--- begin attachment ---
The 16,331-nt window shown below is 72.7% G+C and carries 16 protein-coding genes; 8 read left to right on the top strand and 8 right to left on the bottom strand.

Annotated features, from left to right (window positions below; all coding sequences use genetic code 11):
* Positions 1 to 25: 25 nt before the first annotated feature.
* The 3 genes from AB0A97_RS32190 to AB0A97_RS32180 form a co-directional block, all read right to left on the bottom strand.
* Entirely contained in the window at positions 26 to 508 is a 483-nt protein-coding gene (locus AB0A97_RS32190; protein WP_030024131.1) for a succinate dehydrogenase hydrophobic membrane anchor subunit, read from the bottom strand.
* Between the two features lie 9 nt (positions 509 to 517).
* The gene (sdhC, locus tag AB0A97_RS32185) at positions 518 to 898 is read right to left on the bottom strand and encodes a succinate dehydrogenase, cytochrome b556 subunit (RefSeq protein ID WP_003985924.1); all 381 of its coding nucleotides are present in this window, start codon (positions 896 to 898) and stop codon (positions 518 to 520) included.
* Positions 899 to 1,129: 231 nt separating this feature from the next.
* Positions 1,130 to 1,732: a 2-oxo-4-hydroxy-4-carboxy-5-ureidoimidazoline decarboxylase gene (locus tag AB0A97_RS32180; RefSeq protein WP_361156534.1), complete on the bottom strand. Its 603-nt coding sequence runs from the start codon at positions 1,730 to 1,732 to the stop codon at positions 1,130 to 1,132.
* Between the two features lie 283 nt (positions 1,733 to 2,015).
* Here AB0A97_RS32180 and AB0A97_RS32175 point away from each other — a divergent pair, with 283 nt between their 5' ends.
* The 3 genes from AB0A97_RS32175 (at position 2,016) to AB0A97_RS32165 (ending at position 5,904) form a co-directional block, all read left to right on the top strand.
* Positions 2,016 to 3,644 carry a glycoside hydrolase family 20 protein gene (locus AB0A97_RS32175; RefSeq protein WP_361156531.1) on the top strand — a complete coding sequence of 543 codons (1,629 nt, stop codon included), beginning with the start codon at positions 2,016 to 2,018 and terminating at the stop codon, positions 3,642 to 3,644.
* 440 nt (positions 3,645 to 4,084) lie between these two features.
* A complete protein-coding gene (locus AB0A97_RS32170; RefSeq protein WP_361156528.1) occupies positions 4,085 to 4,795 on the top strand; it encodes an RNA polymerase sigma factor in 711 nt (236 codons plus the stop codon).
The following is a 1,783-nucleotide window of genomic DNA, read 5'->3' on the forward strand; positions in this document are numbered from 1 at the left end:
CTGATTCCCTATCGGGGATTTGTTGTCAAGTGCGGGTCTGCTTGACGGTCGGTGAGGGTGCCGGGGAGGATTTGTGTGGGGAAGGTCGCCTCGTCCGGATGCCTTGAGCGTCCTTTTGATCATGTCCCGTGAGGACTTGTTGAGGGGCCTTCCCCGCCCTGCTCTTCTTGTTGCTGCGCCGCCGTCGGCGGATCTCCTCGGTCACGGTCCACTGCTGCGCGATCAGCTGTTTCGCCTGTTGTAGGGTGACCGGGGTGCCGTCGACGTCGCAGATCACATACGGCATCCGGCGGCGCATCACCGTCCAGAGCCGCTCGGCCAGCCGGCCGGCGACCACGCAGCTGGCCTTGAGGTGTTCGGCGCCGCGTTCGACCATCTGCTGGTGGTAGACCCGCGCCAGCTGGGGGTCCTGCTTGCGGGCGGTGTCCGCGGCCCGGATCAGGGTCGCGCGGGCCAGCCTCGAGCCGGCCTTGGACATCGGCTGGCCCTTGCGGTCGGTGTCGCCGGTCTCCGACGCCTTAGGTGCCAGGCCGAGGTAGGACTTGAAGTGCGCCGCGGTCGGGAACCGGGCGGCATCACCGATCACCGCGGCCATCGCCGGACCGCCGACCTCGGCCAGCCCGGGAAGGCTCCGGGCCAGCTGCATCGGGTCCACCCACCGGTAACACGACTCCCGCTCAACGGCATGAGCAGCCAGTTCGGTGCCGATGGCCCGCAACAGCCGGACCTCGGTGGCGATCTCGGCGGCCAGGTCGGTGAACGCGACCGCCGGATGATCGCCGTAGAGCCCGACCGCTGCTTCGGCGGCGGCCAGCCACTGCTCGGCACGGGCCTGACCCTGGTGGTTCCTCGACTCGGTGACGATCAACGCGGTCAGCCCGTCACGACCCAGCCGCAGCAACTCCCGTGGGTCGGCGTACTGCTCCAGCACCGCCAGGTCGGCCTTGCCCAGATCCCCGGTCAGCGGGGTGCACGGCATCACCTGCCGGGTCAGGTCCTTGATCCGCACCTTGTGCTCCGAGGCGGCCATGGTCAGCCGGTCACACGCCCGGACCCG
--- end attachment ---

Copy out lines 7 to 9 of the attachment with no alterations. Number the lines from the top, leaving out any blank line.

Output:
* The gene (sdhC, locus tag AB0A97_RS32185) at positions 518 to 898 is read right to left on the bottom strand and encodes a succinate dehydrogenase, cytochrome b556 subunit (RefSeq protein ID WP_003985924.1); all 381 of its coding nucleotides are present in this window, start codon (positions 896 to 898) and stop codon (positions 518 to 520) included.
* Positions 899 to 1,129: 231 nt separating this feature from the next.
* Positions 1,130 to 1,732: a 2-oxo-4-hydroxy-4-carboxy-5-ureidoimidazoline decarboxylase gene (locus tag AB0A97_RS32180; RefSeq protein WP_361156534.1), complete on the bottom strand. Its 603-nt coding sequence runs from the start codon at positions 1,730 to 1,732 to the stop codon at positions 1,130 to 1,132.